LGIMA found the funding ratio of a typical corporate pension plan rose by 1 percentage point to 80.2%, primarily driven by an increase in U.S. Treasury rates and performance of global equities. LGIMA estimates Treasury rates increased by 5 basis points, while credit spreads tightened by 7 basis points, resulting in the average discount rate decreasing 2 basis points.
Liabilities for the typical plan increased 0.51%, while plan assets with a traditional 60% equity/40% bond asset allocation increased by roughly 1.78%, LGIMA said.
Wilshire's monthly report noted that the aggregate funding ratio for U.S. corporate plans increased by 1.1 percentage points to 86% as of Oct. 31 from Sept. 30. The monthly change in funding was due to a 0.9-percentage-point increase in asset values and a 0.3 percentage-point decrease in liability values.
"October's increase in funded ratio was driven by the increase in asset value resulting from positive returns for nearly all asset classes," said Ned McGuire, managing director and member of the investment management and research group at Wilshire Consulting. "October's 1.1 percentage-point increase in funded ratio is the sixth monthly increase this year."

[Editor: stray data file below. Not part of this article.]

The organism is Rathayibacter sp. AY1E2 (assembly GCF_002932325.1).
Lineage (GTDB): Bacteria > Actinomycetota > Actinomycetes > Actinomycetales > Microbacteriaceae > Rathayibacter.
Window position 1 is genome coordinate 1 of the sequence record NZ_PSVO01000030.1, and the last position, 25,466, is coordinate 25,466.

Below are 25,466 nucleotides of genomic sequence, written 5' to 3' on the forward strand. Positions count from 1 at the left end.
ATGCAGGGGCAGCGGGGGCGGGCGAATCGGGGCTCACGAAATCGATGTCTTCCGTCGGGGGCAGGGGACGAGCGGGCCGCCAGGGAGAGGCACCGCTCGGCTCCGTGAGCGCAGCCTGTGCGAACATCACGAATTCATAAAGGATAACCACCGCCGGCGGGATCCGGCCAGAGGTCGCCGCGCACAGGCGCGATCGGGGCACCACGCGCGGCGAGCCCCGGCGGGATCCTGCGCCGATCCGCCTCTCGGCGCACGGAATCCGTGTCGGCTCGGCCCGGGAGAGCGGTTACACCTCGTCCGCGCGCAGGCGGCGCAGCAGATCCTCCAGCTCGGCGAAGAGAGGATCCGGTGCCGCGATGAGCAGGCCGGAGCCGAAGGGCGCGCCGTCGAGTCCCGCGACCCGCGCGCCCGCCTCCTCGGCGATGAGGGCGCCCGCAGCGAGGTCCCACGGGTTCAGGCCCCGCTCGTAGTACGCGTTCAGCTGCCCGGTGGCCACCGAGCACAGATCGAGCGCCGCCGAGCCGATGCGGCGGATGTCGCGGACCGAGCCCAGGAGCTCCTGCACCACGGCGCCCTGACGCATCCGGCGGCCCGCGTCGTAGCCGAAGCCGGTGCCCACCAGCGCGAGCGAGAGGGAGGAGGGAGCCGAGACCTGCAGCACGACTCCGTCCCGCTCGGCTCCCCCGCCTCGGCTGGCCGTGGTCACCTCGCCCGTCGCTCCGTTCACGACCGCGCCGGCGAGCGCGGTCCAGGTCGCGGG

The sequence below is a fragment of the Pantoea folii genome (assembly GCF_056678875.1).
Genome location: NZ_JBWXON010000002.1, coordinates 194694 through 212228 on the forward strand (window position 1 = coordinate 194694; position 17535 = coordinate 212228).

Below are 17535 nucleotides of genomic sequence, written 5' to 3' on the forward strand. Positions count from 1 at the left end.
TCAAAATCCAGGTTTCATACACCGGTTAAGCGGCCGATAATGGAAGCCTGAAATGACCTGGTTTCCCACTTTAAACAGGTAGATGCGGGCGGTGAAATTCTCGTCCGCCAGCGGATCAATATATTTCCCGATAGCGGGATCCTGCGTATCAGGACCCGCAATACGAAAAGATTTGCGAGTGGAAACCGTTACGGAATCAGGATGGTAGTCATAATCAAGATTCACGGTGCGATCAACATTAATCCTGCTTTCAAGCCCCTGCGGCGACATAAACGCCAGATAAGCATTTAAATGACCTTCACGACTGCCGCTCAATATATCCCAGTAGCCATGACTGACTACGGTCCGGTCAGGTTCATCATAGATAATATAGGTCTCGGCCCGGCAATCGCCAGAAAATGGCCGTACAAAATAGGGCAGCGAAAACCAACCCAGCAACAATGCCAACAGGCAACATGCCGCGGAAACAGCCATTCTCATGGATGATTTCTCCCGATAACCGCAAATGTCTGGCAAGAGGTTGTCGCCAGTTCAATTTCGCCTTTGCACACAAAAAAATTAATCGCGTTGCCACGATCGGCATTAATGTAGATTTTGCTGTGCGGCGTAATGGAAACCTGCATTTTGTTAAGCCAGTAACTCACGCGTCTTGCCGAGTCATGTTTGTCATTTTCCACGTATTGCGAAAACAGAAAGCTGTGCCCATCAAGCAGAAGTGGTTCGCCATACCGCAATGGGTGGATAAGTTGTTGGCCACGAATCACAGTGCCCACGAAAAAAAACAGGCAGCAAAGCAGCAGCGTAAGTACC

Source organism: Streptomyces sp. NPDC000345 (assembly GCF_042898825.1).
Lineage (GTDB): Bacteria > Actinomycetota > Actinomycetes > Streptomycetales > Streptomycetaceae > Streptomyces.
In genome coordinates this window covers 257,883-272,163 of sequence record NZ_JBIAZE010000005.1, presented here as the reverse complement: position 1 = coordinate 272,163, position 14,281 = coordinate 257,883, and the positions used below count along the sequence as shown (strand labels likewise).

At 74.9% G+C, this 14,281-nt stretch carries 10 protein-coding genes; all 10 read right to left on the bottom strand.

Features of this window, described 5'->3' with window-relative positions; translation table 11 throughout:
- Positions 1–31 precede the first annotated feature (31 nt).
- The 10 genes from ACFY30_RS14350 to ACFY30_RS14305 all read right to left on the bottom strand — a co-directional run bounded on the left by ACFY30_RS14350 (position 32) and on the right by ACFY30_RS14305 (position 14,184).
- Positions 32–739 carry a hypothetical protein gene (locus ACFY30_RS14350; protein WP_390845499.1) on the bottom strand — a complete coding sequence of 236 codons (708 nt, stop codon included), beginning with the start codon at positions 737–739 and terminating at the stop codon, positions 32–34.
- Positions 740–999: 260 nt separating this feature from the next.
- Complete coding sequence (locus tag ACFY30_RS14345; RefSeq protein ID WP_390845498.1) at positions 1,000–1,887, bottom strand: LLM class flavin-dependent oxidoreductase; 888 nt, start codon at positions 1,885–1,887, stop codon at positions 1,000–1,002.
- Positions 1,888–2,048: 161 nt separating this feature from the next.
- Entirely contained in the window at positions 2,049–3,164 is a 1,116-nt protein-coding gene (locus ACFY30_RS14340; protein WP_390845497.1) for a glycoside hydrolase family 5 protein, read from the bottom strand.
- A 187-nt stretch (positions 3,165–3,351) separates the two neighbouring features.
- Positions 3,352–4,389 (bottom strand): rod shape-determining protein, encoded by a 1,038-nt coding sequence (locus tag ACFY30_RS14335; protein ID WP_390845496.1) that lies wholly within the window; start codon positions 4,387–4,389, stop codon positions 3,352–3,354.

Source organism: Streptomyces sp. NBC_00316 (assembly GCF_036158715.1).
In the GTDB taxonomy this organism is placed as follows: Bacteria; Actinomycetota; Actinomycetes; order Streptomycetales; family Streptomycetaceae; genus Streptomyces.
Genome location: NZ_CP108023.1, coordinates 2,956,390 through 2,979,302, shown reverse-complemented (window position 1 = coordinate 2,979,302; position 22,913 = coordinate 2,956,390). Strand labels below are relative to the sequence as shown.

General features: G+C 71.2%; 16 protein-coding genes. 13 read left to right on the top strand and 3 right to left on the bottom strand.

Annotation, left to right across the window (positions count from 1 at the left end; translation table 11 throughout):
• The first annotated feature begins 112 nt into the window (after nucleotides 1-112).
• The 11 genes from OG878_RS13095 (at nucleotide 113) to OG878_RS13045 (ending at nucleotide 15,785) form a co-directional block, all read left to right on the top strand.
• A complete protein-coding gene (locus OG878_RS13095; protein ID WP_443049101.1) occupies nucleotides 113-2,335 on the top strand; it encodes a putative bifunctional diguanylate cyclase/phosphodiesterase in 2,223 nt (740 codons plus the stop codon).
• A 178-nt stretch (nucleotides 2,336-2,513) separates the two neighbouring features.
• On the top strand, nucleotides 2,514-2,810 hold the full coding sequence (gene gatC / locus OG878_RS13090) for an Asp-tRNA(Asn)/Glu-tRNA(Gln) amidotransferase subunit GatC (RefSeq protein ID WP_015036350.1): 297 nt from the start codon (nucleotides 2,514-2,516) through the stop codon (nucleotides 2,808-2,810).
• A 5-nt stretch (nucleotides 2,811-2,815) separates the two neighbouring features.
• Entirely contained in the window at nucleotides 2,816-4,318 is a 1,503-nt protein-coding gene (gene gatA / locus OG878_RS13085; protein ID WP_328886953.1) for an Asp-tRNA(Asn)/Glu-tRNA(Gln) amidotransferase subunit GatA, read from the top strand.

As measured by Northern Trust, the average funding ratio for S&P 500 companies with defined benefit plans increased to 84.6% in October from 84% the month before.
Global equity markets rose about 2.7% during the month and drove the change, while the discount rate decreased slightly to 2.68% from 2.69% during the month.
"Discount rates are 117 basis points lower from year-end 2018. As bond yields stay at these historically low levels, the U.S. Treasury announced that it is considering the issuance of 50-year bonds," said Jessica Hart, head of OCIO retirement practice at Northern Trust Asset Management, in a news release announcing the results. "This would be good news for pension plans since it would allow them to extend duration without using derivatives while maintaining their allocation to risk assets."